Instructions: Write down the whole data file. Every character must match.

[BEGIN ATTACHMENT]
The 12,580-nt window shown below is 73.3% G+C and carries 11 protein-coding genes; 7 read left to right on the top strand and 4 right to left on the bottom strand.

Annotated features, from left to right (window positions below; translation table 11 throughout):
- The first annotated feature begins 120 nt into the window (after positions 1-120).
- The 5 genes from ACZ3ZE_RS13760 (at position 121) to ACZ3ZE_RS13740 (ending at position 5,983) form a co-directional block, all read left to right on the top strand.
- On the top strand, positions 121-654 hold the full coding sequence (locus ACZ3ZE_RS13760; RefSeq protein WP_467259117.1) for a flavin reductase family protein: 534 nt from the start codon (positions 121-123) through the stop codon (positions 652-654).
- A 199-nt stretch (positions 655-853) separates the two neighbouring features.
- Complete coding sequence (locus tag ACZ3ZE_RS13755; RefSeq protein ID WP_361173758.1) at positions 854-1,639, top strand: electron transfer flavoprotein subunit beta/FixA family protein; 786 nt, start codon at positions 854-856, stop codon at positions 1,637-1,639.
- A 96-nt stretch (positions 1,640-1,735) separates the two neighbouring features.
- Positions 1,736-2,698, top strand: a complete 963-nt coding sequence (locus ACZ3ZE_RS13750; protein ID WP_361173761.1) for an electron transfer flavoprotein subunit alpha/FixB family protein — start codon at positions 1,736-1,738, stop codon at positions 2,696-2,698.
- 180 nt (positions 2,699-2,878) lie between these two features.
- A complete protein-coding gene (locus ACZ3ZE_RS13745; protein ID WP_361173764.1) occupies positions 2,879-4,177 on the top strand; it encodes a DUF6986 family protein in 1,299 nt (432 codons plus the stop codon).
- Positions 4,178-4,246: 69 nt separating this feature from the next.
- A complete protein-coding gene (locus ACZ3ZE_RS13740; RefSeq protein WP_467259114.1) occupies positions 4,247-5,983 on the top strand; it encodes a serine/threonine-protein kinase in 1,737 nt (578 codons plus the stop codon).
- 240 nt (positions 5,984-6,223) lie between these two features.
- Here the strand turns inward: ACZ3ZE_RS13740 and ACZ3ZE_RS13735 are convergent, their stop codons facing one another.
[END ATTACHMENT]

The 12,580-nt window shown below is 73.3% G+C and carries 11 protein-coding genes; 7 read left to right on the top strand and 4 right to left on the bottom strand.

Annotated features, from left to right (window positions below; translation table 11 throughout):
- The first annotated feature begins 120 nt into the window (after positions 1-120).
- The 5 genes from ACZ3ZE_RS13760 (at position 121) to ACZ3ZE_RS13740 (ending at position 5,983) form a co-directional block, all read left to right on the top strand.
- On the top strand, positions 121-654 hold the full coding sequence (locus ACZ3ZE_RS13760; RefSeq protein WP_467259117.1) for a flavin reductase family protein: 534 nt from the start codon (positions 121-123) through the stop codon (positions 652-654).
- A 199-nt stretch (positions 655-853) separates the two neighbouring features.
- Complete coding sequence (locus tag ACZ3ZE_RS13755; RefSeq protein ID WP_361173758.1) at positions 854-1,639, top strand: electron transfer flavoprotein subunit beta/FixA family protein; 786 nt, start codon at positions 854-856, stop codon at positions 1,637-1,639.
- A 96-nt stretch (positions 1,640-1,735) separates the two neighbouring features.
- Positions 1,736-2,698, top strand: a complete 963-nt coding sequence (locus ACZ3ZE_RS13750; protein ID WP_361173761.1) for an electron transfer flavoprotein subunit alpha/FixB family protein — start codon at positions 1,736-1,738, stop codon at positions 2,696-2,698.
- 180 nt (positions 2,699-2,878) lie between these two features.
- A complete protein-coding gene (locus ACZ3ZE_RS13745; protein ID WP_361173764.1) occupies positions 2,879-4,177 on the top strand; it encodes a DUF6986 family protein in 1,299 nt (432 codons plus the stop codon).
- Positions 4,178-4,246: 69 nt separating this feature from the next.
- A complete protein-coding gene (locus ACZ3ZE_RS13740; RefSeq protein WP_467259114.1) occupies positions 4,247-5,983 on the top strand; it encodes a serine/threonine-protein kinase in 1,737 nt (578 codons plus the stop codon).
- 240 nt (positions 5,984-6,223) lie between these two features.
- Here the strand turns inward: ACZ3ZE_RS13740 and ACZ3ZE_RS13735 are convergent, their stop codons facing one another.